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CHARLESTON, W.Va. -- The nation's top strip-mining regulator said Friday his agency is still in the early stages of writing new stream protection rules, despite a court agreement that requires the rules to be proposed by the end of this month.
"We are only in the initial stages of the rulemaking process," said Joe Pizarchik, director of the U.S. Office of Surface Mining Reclamation and Enforcement. "We are still in the information gathering and developmental mode."
Pizarchik held a short media briefing Friday, breaking a two-week silence about draft copies of an OSM study examining the potential impacts of various options for its new rules.
OSM is writing the rules in response to the Bush administration's elimination of a 1983 regulation that -- if it had been enforced -- would have prohibited mining activities within 100 feet of streams.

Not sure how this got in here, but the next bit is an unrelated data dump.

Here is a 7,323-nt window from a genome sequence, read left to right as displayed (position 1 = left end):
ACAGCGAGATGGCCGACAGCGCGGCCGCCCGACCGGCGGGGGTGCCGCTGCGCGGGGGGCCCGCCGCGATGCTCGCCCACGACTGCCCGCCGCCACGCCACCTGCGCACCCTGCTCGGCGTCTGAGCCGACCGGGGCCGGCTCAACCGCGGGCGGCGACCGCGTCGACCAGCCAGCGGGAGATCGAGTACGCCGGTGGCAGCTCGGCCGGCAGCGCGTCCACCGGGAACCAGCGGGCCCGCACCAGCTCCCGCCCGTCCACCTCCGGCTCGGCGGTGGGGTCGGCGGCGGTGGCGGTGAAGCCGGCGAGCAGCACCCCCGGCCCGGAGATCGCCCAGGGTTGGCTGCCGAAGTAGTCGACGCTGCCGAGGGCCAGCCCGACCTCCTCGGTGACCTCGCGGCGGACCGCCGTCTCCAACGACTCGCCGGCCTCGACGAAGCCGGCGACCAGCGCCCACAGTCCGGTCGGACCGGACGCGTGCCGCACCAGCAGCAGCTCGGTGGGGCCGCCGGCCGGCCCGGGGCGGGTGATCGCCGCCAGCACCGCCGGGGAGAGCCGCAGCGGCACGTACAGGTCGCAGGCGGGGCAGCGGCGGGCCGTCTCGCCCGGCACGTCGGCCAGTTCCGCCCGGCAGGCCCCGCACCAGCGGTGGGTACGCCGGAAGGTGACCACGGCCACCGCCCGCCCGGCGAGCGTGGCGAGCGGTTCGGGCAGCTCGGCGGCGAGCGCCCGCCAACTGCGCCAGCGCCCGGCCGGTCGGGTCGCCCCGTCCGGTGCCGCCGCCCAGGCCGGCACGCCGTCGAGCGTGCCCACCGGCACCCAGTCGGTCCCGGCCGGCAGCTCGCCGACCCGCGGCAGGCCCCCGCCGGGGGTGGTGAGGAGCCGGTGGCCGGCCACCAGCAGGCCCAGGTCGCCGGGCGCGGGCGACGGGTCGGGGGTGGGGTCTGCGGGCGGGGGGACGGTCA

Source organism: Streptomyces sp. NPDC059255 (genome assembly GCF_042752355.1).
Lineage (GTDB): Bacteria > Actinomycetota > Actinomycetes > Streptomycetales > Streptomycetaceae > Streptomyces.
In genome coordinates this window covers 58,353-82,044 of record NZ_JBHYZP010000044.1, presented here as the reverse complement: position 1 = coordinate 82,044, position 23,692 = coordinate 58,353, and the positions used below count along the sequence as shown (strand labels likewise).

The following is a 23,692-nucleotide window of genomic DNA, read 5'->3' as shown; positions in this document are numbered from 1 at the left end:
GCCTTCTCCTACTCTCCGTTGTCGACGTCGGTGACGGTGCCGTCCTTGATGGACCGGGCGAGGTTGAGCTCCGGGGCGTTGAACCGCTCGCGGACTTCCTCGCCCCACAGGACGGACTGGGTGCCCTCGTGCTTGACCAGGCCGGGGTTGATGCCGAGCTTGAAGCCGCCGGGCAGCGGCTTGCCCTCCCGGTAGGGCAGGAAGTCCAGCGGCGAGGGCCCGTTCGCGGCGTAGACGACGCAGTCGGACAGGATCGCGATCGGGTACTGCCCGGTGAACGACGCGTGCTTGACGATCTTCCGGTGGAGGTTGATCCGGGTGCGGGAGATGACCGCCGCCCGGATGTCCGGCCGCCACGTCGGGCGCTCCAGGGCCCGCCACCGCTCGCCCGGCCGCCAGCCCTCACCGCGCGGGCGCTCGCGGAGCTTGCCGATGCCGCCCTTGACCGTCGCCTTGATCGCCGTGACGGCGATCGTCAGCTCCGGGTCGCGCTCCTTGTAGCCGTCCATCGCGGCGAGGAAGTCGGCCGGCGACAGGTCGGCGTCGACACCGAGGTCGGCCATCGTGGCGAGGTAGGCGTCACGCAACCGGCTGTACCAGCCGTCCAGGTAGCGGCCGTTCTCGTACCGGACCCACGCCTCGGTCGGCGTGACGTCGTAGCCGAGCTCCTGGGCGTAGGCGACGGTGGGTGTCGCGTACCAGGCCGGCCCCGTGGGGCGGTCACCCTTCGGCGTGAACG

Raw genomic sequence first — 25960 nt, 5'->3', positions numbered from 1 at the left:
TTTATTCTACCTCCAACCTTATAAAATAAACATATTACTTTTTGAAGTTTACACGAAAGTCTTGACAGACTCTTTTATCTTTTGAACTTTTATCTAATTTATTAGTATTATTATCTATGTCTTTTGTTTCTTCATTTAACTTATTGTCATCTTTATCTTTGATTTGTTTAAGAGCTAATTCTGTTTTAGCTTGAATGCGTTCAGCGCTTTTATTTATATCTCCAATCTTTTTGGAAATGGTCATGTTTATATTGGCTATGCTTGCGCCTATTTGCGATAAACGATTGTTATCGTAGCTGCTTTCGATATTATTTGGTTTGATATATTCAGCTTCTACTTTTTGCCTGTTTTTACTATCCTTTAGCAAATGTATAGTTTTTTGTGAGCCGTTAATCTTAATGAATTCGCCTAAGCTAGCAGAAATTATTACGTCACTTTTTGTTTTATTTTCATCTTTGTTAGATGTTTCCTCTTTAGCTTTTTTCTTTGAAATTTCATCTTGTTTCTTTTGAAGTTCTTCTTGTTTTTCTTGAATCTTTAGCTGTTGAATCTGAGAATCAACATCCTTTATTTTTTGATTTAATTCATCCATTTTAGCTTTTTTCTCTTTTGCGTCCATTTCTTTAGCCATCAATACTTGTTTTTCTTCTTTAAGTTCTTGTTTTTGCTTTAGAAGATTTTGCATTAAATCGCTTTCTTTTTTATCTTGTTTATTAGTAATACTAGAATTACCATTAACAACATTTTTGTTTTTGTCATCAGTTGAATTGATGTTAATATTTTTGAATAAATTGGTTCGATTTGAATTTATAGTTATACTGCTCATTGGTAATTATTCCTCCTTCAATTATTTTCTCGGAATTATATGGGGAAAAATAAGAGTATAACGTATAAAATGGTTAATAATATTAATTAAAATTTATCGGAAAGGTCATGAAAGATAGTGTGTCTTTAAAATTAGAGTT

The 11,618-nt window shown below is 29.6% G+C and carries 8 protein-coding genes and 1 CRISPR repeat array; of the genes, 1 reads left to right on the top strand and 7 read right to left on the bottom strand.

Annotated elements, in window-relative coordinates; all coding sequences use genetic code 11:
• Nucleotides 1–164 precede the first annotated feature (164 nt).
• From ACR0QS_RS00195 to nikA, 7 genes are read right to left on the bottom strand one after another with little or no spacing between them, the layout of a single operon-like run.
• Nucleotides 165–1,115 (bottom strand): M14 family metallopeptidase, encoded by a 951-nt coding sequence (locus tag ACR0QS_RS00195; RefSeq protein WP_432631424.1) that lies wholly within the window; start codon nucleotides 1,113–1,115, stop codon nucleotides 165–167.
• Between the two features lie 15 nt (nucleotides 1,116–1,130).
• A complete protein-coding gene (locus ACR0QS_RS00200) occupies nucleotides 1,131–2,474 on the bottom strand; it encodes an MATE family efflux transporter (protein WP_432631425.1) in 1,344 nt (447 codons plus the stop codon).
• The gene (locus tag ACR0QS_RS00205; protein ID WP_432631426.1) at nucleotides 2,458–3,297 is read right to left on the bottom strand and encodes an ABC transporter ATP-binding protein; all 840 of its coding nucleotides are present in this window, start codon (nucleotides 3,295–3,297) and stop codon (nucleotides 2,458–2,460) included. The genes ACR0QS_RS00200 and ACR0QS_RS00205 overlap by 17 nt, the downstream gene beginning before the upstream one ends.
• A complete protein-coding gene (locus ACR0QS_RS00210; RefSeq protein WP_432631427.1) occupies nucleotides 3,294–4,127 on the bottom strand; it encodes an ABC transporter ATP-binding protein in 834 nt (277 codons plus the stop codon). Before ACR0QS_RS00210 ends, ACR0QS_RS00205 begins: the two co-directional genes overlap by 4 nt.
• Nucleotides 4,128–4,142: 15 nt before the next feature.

The Bush administration rule also included language aimed at requiring mine operators to minimize the size of valley fills, but Pizarchik said the language was "clearly not adequate."
"It rolled back a more reasonable rule and swung the pendulum too far in one direction," Pizarchik said.
He insisted that his agency is not out to eliminate mining jobs or shut down coal production.
"Jobs are very important, as well as the production of coal to help meet our nation's energy needs is very important, as well as protecting the environment, and protecting the citizens from the adverse impacts of coal mining," Pizarchik said. "We at OSM are charged with striking a balance of all of those activities."